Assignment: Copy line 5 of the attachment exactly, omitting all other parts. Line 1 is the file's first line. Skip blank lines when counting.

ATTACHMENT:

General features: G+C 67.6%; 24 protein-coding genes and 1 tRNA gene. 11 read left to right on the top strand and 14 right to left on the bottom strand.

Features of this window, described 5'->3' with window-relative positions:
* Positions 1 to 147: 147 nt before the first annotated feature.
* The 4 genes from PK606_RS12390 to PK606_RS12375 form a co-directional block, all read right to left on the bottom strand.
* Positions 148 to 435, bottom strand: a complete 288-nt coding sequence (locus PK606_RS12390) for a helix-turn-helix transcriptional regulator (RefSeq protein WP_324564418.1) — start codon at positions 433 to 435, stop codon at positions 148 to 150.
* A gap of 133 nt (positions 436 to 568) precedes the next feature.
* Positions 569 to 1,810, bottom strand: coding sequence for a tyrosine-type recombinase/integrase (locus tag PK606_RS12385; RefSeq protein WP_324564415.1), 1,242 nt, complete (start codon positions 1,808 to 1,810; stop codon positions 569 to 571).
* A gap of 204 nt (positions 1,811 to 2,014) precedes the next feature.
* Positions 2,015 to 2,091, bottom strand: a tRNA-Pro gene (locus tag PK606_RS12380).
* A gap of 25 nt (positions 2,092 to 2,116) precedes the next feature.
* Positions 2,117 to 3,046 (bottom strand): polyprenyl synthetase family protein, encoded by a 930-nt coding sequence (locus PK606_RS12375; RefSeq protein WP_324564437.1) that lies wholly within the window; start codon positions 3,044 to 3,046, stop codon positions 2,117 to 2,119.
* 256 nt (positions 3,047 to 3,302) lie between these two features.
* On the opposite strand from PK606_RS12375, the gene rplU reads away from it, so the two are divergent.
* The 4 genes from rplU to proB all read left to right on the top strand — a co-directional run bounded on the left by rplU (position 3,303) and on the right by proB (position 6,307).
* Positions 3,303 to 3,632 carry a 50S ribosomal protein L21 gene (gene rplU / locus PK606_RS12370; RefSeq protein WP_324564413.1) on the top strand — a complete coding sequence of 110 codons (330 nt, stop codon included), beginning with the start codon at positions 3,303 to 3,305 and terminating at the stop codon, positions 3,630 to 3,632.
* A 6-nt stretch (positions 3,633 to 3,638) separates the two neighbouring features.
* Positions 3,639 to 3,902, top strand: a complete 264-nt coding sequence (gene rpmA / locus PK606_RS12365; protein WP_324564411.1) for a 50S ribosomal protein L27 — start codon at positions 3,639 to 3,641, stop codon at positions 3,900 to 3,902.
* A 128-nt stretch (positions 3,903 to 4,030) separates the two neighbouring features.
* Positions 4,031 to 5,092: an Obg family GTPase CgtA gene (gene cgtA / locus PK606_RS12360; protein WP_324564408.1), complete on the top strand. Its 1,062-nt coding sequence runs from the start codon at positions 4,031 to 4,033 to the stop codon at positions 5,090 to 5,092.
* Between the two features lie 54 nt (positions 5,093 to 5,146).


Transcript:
* Positions 148 to 435, bottom strand: a complete 288-nt coding sequence (locus PK606_RS12390) for a helix-turn-helix transcriptional regulator (RefSeq protein WP_324564418.1) — start codon at positions 433 to 435, stop codon at positions 148 to 150.